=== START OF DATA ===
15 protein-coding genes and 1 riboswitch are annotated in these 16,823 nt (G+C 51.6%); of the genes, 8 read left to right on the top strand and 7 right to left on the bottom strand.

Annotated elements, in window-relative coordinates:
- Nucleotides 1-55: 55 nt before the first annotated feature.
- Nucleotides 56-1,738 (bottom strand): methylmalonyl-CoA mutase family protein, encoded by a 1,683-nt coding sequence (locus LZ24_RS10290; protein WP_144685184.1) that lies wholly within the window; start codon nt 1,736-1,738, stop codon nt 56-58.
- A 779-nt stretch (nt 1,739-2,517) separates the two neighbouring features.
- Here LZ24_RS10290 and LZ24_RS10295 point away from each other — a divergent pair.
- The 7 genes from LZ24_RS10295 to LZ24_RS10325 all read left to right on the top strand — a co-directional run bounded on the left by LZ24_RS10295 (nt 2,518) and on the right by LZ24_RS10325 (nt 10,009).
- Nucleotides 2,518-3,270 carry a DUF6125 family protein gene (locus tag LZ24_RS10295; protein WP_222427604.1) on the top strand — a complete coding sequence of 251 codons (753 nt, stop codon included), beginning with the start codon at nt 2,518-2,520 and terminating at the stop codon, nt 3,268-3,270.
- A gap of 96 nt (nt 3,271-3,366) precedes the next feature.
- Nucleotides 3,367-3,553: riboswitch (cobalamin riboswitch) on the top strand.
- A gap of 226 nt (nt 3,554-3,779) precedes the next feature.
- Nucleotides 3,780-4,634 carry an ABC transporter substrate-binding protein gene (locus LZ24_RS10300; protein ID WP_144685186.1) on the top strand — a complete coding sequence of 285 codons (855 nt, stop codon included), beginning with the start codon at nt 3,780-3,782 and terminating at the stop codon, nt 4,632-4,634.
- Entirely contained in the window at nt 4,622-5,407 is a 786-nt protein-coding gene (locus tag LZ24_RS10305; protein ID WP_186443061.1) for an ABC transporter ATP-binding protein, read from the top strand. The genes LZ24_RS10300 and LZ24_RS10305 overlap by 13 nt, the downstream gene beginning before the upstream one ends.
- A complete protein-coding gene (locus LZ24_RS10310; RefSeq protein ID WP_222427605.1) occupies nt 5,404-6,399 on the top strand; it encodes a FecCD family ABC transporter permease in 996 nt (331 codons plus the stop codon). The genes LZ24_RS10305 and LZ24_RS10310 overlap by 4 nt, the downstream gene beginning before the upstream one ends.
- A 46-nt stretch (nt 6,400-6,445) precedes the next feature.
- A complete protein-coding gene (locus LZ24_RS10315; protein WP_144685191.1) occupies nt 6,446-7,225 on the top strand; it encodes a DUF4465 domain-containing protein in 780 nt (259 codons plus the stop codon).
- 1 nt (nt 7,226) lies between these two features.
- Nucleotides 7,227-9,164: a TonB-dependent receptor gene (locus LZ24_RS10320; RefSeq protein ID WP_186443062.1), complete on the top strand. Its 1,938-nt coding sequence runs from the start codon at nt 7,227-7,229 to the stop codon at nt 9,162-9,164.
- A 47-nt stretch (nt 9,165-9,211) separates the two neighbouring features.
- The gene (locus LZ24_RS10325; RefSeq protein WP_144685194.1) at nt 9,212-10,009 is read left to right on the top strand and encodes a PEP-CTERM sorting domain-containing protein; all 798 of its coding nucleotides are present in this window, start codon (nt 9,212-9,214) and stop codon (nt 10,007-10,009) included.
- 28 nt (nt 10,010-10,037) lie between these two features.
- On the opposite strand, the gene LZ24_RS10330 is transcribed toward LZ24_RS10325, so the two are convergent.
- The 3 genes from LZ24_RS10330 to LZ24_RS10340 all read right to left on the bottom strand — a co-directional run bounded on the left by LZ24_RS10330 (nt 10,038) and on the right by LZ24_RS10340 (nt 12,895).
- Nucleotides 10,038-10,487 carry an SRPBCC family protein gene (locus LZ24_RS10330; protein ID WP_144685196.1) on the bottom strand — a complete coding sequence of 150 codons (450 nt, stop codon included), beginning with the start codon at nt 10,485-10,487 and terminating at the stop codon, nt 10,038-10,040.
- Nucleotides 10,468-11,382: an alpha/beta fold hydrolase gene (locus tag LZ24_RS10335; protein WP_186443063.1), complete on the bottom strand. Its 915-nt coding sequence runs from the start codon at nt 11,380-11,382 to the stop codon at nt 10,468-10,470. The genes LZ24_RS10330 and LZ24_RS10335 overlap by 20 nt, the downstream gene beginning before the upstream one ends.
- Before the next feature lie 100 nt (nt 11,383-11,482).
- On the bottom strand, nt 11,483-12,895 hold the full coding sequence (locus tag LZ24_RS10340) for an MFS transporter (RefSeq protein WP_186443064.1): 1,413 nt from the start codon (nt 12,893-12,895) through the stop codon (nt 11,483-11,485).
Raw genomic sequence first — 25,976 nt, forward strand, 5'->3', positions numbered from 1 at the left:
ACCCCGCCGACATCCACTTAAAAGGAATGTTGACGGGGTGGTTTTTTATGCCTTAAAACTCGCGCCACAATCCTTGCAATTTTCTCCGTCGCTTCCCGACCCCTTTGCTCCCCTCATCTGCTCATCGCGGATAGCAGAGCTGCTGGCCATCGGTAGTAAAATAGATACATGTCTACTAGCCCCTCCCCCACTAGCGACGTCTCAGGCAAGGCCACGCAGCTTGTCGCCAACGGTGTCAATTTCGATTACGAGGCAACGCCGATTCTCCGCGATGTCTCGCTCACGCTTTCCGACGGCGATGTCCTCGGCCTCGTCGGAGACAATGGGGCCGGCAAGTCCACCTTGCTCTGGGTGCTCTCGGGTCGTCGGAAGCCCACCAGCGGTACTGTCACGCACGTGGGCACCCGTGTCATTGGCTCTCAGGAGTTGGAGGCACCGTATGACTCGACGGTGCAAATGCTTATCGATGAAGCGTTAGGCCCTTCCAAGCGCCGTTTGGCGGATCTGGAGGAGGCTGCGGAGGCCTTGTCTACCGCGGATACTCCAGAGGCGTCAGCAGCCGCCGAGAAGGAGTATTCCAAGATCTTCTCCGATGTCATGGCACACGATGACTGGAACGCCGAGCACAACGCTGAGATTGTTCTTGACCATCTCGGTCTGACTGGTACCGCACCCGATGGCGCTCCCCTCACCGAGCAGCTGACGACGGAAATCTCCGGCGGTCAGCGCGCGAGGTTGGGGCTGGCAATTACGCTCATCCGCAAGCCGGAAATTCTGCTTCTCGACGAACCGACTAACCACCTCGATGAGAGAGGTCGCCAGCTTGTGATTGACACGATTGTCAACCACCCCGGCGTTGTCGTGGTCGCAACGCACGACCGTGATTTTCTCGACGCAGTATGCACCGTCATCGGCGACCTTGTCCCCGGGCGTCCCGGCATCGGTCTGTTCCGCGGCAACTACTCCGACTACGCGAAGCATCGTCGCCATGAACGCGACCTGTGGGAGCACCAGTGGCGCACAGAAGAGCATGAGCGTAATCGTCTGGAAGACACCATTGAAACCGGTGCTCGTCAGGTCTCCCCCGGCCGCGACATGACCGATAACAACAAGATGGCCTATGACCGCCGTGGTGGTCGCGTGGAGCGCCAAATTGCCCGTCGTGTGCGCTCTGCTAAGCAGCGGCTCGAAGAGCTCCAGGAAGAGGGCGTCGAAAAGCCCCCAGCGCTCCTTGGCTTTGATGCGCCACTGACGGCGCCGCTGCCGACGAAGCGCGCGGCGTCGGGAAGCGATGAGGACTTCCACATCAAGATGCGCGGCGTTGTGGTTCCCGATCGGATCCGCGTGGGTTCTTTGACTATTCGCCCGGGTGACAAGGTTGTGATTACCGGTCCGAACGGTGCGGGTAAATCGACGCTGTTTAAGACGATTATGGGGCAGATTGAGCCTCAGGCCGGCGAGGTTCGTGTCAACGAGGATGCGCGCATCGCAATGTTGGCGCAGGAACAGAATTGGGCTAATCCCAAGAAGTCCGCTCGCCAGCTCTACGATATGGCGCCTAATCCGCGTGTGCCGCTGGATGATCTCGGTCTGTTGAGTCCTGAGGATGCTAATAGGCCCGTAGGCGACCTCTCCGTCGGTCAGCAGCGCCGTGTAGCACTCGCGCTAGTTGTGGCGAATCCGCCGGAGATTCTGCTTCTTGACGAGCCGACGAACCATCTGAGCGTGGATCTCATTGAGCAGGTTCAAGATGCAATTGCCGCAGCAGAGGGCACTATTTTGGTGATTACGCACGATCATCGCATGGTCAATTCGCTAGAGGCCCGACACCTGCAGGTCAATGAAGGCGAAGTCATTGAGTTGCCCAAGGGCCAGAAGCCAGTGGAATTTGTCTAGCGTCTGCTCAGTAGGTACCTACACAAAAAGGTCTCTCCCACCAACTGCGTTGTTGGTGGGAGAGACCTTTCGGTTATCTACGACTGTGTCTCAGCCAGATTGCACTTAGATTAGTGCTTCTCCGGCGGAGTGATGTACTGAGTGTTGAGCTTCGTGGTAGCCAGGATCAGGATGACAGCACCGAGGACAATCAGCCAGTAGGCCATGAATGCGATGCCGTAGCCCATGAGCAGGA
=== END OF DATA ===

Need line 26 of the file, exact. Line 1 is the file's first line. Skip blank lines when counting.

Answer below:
- Before the next feature lie 100 nt (nt 11,383-11,482).